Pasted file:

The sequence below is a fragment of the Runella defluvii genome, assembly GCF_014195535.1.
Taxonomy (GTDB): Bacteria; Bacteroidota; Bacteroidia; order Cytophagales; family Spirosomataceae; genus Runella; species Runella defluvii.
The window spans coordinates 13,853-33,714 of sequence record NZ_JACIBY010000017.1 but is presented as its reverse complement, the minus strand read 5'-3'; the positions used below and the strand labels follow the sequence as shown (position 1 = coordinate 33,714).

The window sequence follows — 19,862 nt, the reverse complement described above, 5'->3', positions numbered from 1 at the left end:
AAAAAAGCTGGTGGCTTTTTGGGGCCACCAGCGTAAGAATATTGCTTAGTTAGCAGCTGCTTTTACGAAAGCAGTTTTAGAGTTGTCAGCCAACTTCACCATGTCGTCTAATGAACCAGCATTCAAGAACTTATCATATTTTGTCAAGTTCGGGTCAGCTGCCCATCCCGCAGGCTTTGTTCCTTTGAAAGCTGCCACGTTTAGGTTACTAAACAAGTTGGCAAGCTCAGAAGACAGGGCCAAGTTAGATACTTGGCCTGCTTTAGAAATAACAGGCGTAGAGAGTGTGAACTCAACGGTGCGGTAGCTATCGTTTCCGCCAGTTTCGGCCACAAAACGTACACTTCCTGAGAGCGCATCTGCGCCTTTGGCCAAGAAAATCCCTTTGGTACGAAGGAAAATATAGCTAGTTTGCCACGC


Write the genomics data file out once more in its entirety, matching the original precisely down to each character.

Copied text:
The sequence below is a fragment of the Runella defluvii genome, assembly GCF_014195535.1.
Taxonomy (GTDB): Bacteria; Bacteroidota; Bacteroidia; order Cytophagales; family Spirosomataceae; genus Runella; species Runella defluvii.
The window spans coordinates 13,853-33,714 of sequence record NZ_JACIBY010000017.1 but is presented as its reverse complement, the minus strand read 5'-3'; the positions used below and the strand labels follow the sequence as shown (position 1 = coordinate 33,714).

The window sequence follows — 19,862 nt, the reverse complement described above, 5'->3', positions numbered from 1 at the left end:
AAAAAAGCTGGTGGCTTTTTGGGGCCACCAGCGTAAGAATATTGCTTAGTTAGCAGCTGCTTTTACGAAAGCAGTTTTAGAGTTGTCAGCCAACTTCACCATGTCGTCTAATGAACCAGCATTCAAGAACTTATCATATTTTGTCAAGTTCGGGTCAGCTGCCCATCCCGCAGGCTTTGTTCCTTTGAAAGCTGCCACGTTTAGGTTACTAAACAAGTTGGCAAGCTCAGAAGACAGGGCCAAGTTAGATACTTGGCCTGCTTTAGAAATAACAGGCGTAGAGAGTGTGAACTCAACGGTGCGGTAGCTATCGTTTCCGCCAGTTTCGGCCACAAAACGTACACTTCCTGAGAGCGCATCTGCGCCTTTGGCCAAGAAAATCCCTTTGGTACGAAGGAAAATATAGCTAGTTTGCCACGC